Attorney or Paralegal?

Should You Hide A DUI On A Job Application?

A charge of driving under the influence can impact every aspect of your life, including the search for a new job. When you are applying for a job, you have to decide whether or not disclosing the DUI is necessary. If you have been charged with a DUI, here is what you need to know about the charge and its impact on your job search. 

Do You Have to Disclose the Charge?

Depending on the position you are applying for, the question of whether or not you have a DUI could possibly be included on the application. If it is, whether or not you have to disclose the DUI depends largely on if you have been charged or convicted.  

Applications typically ask if you have a conviction. A conviction means that you either pled guilty to the charge or you were found guilty. Either way, if you are asked on an application if you have a DUI conviction, the appropriate answer is "yes."  

However, if you have only been arrested and charged with the DUI, disclosing it might not be necessary. Since the case has not been resolved, only an arrest will show on your record. Whether or not you want to disclose the arrest is up to you. If you are in the trial process and end up being convicted, you should let your employer know. If they run a background check and see the conviction, they will think you were dishonest on your application.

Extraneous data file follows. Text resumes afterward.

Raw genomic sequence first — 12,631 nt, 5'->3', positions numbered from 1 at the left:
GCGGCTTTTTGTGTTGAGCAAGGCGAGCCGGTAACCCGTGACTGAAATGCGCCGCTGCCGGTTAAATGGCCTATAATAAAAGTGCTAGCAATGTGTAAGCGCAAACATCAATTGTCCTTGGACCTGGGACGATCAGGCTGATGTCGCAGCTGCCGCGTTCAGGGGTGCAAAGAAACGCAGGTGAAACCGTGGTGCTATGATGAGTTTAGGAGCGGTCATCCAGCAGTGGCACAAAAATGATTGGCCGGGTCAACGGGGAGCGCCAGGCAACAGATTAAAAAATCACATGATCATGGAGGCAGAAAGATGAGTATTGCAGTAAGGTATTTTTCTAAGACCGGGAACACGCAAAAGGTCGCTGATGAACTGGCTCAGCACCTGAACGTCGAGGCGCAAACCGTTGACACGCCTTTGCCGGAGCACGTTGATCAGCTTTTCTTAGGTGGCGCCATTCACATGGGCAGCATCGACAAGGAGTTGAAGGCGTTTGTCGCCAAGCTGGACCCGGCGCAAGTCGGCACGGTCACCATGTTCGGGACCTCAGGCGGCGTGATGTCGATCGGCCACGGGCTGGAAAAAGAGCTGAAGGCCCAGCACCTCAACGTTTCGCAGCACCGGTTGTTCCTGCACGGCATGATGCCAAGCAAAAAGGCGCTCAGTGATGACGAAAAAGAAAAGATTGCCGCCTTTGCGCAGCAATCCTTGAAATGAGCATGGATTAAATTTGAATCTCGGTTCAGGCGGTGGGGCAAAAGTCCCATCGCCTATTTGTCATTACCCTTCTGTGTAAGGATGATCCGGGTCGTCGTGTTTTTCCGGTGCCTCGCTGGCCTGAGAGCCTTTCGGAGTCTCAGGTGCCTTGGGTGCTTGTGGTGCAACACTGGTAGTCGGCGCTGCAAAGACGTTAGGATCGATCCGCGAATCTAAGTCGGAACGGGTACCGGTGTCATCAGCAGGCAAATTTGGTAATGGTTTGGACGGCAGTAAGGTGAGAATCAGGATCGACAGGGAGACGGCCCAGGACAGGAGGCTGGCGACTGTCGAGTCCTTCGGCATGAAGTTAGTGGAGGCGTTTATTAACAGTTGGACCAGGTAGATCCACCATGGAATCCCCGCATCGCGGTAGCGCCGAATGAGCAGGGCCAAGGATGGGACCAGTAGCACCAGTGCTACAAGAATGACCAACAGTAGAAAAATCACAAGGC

What Can You Do?

If you have been convicted, it is important that you complete the terms of your agreement. For instance, if you received probation, then pay the fines, report to your probation officer as ordered, and complete any additional terms required. Once you have finished your punishment, you can take steps to either hide or expunge your record.  

Depending on the state in which you live, you can file a request for non-disclosure with the court. The non-disclosure does not remove the conviction, but it will not appear in background searches conducted by private organizations.  

If you live in a state that allows for expungement, check your state's laws to determine what you need to have the charge permanently removed from your record. In most instances, expungement is a one-time opportunity. Any future criminal acts cannot be removed.  

If you have not been convicted, work with a DUI attorney to get a plea bargain for a lower charge. If you were not driving under the influence, the attorney can help you build your defense and argue your case in court.